Lesson learned I guess, if you put a chair or bench where the view is really good, you are more inclined to sit down a while to admire it.  Now, if I were to add an urn fountain to attract avian bathers...something to consider. 

To end the post more roses--photos I didn't get into the previous post. 

'Firefighter' and 'Francis Meilland'

'The Ambridge Rose':

'Queen of Elegance'

'Sweet Mademoiselle', drippy from the rain:
'Apricot Cream':

'Valencia' which I stuck in with 'Mystic Spires Blue' to take the photo--it was pushed down into the mulch by the rain, and was far too lovely to leave there:
'Darcy Bussell', very crimson instead of deep pink because of cloudy weather:
'Firefighter' and 'Easy Does It', blown and ready to fall apart, but it is November, after all:

'Iceberg' with the above:



  1. Great shot of Boris! Your roses are an inspiration. We got a little more rain overnight, with the total from both storms now standing at 0.44" - not generous but it filled both my 50- and 180-gallon rain collection tanks, which is very good. I can't tell how much is in the 265-gallon tank that feeds off the smallest roof surface but I doubt it's more than 1/4th full even with the rainwater I manually fed into it.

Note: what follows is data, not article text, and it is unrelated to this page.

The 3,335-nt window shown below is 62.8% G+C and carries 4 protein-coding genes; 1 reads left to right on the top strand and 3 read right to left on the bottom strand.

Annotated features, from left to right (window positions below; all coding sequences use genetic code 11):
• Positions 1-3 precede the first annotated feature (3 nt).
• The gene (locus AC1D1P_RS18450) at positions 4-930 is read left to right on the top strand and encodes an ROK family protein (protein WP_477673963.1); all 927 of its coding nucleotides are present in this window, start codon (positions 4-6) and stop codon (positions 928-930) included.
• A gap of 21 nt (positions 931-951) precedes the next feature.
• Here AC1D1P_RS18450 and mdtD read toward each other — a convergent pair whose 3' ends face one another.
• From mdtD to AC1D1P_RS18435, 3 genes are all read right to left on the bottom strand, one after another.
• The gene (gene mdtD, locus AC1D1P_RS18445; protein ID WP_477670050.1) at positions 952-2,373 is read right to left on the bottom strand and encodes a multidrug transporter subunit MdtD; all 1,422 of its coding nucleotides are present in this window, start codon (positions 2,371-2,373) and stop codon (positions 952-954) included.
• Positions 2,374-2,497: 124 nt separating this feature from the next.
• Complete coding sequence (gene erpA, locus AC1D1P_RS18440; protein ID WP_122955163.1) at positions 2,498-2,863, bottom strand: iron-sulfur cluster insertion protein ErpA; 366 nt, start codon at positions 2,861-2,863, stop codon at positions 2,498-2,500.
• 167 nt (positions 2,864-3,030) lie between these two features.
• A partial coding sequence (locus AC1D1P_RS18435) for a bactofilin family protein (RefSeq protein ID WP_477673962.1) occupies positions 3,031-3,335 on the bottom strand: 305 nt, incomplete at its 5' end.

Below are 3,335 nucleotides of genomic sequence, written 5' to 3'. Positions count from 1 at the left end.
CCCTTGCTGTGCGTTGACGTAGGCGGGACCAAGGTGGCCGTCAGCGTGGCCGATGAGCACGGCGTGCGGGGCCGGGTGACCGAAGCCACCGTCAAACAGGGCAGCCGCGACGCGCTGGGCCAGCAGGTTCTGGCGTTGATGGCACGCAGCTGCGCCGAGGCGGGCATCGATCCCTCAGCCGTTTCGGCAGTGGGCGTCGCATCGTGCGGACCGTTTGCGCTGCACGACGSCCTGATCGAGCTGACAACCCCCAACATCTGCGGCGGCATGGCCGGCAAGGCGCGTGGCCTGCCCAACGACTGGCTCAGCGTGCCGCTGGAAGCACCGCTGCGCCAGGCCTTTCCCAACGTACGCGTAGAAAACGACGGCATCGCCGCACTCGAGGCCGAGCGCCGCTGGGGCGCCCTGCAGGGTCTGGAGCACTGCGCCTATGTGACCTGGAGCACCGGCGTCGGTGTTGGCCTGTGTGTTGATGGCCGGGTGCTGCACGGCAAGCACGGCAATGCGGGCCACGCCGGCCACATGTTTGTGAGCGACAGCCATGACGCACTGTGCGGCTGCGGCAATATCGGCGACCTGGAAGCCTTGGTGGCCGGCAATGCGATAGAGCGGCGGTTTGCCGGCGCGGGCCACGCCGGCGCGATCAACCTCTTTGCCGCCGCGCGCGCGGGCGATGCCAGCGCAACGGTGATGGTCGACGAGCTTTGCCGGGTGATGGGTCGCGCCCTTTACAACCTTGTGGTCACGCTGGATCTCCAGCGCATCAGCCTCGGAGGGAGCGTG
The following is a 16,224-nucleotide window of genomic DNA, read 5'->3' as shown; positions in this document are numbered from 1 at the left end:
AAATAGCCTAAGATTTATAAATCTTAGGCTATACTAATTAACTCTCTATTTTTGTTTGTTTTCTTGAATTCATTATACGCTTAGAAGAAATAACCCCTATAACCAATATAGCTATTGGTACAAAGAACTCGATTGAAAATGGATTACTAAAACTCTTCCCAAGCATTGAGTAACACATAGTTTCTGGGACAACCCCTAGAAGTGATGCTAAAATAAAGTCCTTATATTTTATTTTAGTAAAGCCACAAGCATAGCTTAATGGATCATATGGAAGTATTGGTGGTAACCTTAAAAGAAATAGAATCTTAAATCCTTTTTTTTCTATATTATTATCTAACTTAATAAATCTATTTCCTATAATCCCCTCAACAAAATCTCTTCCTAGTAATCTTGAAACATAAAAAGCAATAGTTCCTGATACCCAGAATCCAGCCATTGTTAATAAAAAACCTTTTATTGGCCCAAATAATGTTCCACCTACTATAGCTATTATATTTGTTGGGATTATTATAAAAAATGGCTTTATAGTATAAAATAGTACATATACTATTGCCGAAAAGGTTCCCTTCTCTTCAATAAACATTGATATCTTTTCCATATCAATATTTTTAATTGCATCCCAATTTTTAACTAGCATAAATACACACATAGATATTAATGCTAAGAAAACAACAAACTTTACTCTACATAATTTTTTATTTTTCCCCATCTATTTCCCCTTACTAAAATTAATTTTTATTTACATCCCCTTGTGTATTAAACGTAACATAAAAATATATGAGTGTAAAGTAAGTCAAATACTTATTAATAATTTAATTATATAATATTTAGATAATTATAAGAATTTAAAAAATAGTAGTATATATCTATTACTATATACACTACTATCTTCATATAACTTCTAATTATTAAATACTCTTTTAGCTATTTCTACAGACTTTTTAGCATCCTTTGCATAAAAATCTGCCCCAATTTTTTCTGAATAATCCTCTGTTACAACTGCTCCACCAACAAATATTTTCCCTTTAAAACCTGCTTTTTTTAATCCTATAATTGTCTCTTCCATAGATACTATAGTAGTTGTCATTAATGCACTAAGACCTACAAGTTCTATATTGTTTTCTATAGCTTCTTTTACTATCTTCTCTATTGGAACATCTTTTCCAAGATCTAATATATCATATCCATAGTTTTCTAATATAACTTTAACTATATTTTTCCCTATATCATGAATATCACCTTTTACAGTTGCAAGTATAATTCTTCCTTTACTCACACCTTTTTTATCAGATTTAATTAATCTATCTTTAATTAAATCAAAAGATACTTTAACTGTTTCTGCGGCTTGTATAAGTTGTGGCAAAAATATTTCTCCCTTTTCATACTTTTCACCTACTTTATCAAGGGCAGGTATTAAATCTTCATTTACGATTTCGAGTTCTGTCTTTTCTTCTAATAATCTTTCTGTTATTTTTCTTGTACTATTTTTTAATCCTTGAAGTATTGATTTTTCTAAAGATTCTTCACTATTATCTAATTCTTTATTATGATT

Sorry about the irrigation problem - and the aphids :(

    1. That's great you got good rainfall!

      And now the wind is roaring. It's pretty bad here. Didn't even walk the dogs this morning--even they were of the opinion it was not safe to go out. --hb

  2. Whatever you are doing with Papilio do it with La Paz too. How any flowers do you get from Papilio? I have found this one is a bit more challenging to grow in a container. We often get so busy in the garden we forget to sit down and enjoy it. Placing a chair where there is a beautiful view will hopefully inspire you to take a break and just be in the moment.